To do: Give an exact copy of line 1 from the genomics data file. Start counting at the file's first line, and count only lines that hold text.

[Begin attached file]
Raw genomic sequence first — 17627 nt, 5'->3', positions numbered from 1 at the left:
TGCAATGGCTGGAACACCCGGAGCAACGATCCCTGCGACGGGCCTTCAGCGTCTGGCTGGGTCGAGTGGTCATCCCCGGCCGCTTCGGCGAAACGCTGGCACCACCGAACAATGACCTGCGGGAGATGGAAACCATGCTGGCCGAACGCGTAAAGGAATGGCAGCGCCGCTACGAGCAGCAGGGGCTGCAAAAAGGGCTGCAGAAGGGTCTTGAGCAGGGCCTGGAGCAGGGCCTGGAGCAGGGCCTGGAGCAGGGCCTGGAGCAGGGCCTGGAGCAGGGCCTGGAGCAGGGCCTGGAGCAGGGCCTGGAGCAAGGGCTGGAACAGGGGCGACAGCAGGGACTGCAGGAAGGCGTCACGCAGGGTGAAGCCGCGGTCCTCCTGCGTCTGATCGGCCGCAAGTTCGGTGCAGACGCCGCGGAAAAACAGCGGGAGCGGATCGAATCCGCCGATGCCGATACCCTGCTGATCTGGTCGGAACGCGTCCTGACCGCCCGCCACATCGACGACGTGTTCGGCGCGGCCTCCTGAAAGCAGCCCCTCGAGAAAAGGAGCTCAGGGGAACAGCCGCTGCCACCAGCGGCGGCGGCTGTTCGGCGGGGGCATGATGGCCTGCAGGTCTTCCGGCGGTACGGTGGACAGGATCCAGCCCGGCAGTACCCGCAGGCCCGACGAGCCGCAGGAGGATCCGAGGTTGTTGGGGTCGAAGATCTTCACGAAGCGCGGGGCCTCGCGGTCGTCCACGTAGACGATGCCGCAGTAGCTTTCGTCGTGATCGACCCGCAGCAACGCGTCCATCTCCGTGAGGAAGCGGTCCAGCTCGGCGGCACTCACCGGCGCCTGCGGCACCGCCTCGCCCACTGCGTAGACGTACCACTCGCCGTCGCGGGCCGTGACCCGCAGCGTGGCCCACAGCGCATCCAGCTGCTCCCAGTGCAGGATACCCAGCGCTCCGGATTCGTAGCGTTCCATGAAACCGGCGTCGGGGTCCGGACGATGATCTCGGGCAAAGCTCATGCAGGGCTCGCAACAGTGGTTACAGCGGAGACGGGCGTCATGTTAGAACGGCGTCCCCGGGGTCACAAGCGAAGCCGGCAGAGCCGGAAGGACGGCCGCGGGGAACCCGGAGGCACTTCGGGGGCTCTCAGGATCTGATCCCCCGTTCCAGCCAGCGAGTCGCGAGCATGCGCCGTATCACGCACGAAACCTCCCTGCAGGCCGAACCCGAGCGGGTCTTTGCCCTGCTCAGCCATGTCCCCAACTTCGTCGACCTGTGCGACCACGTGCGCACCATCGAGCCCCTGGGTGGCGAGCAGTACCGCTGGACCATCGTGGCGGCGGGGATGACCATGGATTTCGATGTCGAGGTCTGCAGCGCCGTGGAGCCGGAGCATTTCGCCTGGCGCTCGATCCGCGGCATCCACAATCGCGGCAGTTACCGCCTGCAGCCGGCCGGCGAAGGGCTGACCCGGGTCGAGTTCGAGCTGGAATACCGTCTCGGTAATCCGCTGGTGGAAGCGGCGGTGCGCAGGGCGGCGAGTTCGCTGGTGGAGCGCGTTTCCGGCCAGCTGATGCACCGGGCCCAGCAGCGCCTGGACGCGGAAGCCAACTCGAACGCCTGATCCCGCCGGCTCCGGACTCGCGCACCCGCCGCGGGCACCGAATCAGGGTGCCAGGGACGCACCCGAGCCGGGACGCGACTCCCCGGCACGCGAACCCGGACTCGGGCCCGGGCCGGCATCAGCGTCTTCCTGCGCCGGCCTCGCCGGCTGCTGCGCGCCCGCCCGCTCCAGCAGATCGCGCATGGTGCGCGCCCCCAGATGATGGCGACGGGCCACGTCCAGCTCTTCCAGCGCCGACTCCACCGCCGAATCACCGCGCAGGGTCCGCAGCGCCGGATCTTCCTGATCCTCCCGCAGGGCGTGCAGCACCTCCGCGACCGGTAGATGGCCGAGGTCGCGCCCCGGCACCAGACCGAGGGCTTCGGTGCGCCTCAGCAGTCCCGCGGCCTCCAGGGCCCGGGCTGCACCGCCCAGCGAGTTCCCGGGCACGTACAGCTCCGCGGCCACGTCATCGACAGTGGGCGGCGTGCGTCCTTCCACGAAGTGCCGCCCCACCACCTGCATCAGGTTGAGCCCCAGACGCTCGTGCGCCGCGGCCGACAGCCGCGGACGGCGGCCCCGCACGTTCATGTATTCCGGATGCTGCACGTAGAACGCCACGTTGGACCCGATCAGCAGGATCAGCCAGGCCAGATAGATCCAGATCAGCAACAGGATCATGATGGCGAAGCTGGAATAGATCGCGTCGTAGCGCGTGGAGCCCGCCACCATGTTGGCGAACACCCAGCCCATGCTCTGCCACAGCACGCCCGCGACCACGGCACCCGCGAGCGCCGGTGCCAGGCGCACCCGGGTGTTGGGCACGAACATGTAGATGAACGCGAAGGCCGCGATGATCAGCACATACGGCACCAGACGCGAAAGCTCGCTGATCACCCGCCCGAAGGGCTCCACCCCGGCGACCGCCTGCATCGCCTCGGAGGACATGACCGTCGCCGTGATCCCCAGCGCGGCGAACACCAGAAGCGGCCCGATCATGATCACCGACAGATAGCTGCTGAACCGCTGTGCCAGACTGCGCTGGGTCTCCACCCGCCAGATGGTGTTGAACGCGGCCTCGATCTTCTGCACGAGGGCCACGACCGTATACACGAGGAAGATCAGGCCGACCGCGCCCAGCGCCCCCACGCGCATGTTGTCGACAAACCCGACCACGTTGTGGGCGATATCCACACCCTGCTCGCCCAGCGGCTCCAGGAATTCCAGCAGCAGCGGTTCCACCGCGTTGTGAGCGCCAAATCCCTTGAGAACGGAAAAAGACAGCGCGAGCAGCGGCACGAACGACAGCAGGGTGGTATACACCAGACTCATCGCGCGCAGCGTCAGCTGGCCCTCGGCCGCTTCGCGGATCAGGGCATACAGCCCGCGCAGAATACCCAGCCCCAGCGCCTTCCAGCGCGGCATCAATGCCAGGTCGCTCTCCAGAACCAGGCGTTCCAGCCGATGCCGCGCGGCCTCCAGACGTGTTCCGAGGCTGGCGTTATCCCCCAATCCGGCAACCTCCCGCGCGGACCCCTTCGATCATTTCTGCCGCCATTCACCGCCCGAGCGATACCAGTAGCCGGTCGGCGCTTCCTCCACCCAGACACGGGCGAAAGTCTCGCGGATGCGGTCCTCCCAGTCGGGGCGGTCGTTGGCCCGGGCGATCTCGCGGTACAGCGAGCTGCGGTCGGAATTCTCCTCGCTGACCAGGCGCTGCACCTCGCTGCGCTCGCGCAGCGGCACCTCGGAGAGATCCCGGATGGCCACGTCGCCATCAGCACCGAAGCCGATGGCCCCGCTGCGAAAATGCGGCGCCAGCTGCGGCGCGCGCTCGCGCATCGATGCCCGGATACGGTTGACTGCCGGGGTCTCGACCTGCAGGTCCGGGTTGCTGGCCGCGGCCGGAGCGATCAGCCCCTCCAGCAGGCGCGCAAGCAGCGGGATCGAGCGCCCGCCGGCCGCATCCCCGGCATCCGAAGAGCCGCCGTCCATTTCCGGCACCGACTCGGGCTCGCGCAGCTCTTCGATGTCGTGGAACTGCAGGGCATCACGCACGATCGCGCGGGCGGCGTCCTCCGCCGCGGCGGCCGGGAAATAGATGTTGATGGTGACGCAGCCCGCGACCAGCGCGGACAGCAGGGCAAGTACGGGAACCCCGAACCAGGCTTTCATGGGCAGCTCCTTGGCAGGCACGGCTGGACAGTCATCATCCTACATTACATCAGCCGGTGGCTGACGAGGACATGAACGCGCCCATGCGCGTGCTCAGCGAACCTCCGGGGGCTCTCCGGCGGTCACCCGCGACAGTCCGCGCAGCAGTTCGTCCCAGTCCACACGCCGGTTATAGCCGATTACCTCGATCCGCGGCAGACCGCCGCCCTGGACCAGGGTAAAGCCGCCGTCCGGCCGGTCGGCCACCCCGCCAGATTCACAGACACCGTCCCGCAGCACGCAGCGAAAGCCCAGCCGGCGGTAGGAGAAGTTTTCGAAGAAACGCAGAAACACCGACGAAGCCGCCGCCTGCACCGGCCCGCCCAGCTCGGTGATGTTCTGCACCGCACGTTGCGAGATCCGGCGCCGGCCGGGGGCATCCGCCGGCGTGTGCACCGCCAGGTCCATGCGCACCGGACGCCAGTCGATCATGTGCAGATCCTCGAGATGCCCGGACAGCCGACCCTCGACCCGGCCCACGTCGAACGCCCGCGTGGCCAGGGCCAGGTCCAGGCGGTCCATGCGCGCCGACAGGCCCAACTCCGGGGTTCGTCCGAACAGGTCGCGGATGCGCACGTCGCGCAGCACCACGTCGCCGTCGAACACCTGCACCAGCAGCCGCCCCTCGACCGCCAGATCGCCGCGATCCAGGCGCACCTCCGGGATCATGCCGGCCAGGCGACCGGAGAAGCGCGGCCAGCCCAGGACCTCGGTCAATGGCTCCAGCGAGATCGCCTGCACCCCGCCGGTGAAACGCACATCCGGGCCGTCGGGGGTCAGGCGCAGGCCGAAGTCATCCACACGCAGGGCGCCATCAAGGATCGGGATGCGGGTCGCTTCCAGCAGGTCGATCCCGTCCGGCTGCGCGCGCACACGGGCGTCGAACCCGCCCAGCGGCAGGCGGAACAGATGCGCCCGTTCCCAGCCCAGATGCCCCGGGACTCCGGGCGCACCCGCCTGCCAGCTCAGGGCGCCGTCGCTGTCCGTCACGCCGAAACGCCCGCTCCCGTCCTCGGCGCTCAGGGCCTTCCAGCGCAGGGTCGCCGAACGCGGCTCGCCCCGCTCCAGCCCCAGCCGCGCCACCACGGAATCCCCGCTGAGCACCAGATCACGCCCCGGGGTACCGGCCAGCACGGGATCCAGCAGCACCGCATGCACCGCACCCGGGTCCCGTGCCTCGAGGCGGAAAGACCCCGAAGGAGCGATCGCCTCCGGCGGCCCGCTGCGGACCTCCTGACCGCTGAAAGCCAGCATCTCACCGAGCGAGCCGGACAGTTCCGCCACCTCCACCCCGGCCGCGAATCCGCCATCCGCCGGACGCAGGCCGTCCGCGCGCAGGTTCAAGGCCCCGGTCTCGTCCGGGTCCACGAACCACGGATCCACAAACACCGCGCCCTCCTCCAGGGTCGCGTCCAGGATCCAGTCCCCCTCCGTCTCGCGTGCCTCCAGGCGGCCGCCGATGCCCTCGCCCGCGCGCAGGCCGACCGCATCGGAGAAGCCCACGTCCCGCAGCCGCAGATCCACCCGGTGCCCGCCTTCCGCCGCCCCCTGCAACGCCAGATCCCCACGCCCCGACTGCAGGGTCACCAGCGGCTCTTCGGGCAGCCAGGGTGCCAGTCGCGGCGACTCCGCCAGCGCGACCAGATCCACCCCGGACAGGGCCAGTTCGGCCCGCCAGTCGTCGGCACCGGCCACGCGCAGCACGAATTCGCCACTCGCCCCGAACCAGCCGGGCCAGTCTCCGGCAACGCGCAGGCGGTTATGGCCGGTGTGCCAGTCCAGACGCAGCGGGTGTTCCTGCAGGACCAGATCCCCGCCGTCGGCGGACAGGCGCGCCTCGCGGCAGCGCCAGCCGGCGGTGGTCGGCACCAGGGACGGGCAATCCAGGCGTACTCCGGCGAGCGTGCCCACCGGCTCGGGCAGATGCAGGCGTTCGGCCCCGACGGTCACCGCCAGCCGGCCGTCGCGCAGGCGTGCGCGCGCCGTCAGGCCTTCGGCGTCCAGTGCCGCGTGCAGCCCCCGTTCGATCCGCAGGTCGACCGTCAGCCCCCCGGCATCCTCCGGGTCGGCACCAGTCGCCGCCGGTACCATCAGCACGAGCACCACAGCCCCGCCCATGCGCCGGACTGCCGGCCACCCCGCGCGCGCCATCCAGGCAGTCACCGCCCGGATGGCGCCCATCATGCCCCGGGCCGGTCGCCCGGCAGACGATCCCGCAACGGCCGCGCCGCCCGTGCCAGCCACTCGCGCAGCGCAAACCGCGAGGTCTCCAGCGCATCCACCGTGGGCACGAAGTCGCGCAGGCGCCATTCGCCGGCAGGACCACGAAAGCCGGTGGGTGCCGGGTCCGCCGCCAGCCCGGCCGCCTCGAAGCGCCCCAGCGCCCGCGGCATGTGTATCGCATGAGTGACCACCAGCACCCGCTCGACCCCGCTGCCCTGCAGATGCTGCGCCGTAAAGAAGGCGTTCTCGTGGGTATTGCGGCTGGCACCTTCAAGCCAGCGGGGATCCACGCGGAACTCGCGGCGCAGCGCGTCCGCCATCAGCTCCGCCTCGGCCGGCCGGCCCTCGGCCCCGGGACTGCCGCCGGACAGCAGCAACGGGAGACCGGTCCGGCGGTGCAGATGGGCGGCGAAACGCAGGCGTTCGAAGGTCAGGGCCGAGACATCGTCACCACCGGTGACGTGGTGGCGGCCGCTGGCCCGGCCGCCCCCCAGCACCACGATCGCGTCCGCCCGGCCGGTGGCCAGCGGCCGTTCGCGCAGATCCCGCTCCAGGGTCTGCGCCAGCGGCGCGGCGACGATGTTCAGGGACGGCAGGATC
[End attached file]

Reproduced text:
Raw genomic sequence first — 17627 nt, 5'->3', positions numbered from 1 at the left: